Robot mannequin to test UK chemical weapon protection
British engineers have created a robotic mannequin that will help the Ministry of Defence test clothing for protecting against chemical weapons.
The mannequin, which is moved by a motorised frame, can simulate the full leg, arm and head movements of a real person, as well as their breathing, in order to repeatedly test how protective clothing stands up to such action without exposing human users to chemicals.
i-bodi Technology, the company behind the mannequin has previously made similar devices for the French, Canadian and Australian armed forces but said the new technology was more lightweight with a better range of movements, which would help test the next generation of protective suits.
‘The current suit is over-engineered with many layers of carbon and the main thing they want to cut down on is the heat burden,’ said ibodi CEO Jez Gibson-Harris. ‘Fabric technology has moved on and this will help provide new data points.’
The “Porton Man”, named after the Defence Science and Technology Laboratory in Porton Down, Wiltshire, is equipped with over 100 removable sensors to measure any chemical agents that penetrate the protective clothing being tested. It will eventually also have real-time sensors that identify exactly when the agent breaks through any weak points in the fabric.
Made from carbon-composite materials, the mannequin doesn’t simulate body heat and sweat as previous models have, but it does have a more fluid and realistic range of movements thanks to specially written software that controls the Parker servo motors in the stainless steel frame.
As Britain is rare in its use of live chemical agents in testing, iBodi had to build the Porton Man with a limited range of materials and a lightweight, simple design that would allow it to be easily cleaned and passed in and out of the small airlock entrance to the testing chamber. An attachable respirator also enables the system to simulate breathing and so test face masks.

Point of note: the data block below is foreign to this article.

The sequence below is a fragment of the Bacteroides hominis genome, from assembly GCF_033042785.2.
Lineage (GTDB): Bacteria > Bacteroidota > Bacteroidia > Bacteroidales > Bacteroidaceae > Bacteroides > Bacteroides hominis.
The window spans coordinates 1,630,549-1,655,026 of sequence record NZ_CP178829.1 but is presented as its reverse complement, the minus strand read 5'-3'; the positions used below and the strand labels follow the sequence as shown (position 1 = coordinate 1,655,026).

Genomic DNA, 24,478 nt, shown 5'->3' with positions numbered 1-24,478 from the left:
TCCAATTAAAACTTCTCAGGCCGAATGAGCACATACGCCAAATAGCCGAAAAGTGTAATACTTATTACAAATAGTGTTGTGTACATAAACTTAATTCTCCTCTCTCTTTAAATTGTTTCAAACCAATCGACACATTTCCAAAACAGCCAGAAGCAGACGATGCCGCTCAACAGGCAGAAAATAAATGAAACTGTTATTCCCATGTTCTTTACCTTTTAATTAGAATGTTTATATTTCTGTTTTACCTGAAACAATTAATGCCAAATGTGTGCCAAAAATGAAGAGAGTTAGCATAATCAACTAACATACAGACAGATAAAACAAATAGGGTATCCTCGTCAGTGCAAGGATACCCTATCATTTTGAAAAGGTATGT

Gibson-Harris, who began his career making models for film special effects including Jabba the Hutt in Star Wars: Return of the Jedi – and his team used digital sculpting software ZBrush to design the mannequin based on anthropometric data on British Army members.
They then worked with local manufacturing firms, who often supply nearby Formula One teams, to produce the mannequin using 5-axis machined patterns and composite moulds, adding smaller parts made with an Objet 3D printer.
Porton Man isn’t a free-moving humanoid robot and so, despite its somewhat sinister appearance reminscent of robots in 1970s science-fiction films, it has little chance of being used for non-test purposes by the MoD.
However Google-owned robotics firm Boston Dynamics, responsible for building the ATLAS and Big Dog robots for the US military, began its development in a similar way to iBodi, creating test devices for armed forces equipment. Gibson-Harris said: ’We would love to [build a free-moving robot] if we could get the investment.’